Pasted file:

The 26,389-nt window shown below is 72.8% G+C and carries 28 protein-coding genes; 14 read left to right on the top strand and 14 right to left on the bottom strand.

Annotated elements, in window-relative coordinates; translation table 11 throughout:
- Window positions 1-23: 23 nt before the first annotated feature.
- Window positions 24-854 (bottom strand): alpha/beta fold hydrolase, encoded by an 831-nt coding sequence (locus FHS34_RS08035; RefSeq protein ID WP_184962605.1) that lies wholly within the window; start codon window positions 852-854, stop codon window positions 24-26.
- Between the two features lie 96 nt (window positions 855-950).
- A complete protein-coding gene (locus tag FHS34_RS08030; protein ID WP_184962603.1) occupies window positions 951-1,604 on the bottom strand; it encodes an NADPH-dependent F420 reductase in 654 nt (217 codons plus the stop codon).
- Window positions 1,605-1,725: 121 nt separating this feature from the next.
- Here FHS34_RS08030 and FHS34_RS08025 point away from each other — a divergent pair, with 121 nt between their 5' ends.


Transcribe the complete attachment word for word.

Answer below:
The 26,389-nt window shown below is 72.8% G+C and carries 28 protein-coding genes; 14 read left to right on the top strand and 14 right to left on the bottom strand.

Annotated elements, in window-relative coordinates; translation table 11 throughout:
- Window positions 1-23: 23 nt before the first annotated feature.
- Window positions 24-854 (bottom strand): alpha/beta fold hydrolase, encoded by an 831-nt coding sequence (locus FHS34_RS08035; RefSeq protein ID WP_184962605.1) that lies wholly within the window; start codon window positions 852-854, stop codon window positions 24-26.
- Between the two features lie 96 nt (window positions 855-950).
- A complete protein-coding gene (locus tag FHS34_RS08030; protein ID WP_184962603.1) occupies window positions 951-1,604 on the bottom strand; it encodes an NADPH-dependent F420 reductase in 654 nt (217 codons plus the stop codon).
- Window positions 1,605-1,725: 121 nt separating this feature from the next.
- Here FHS34_RS08030 and FHS34_RS08025 point away from each other — a divergent pair, with 121 nt between their 5' ends.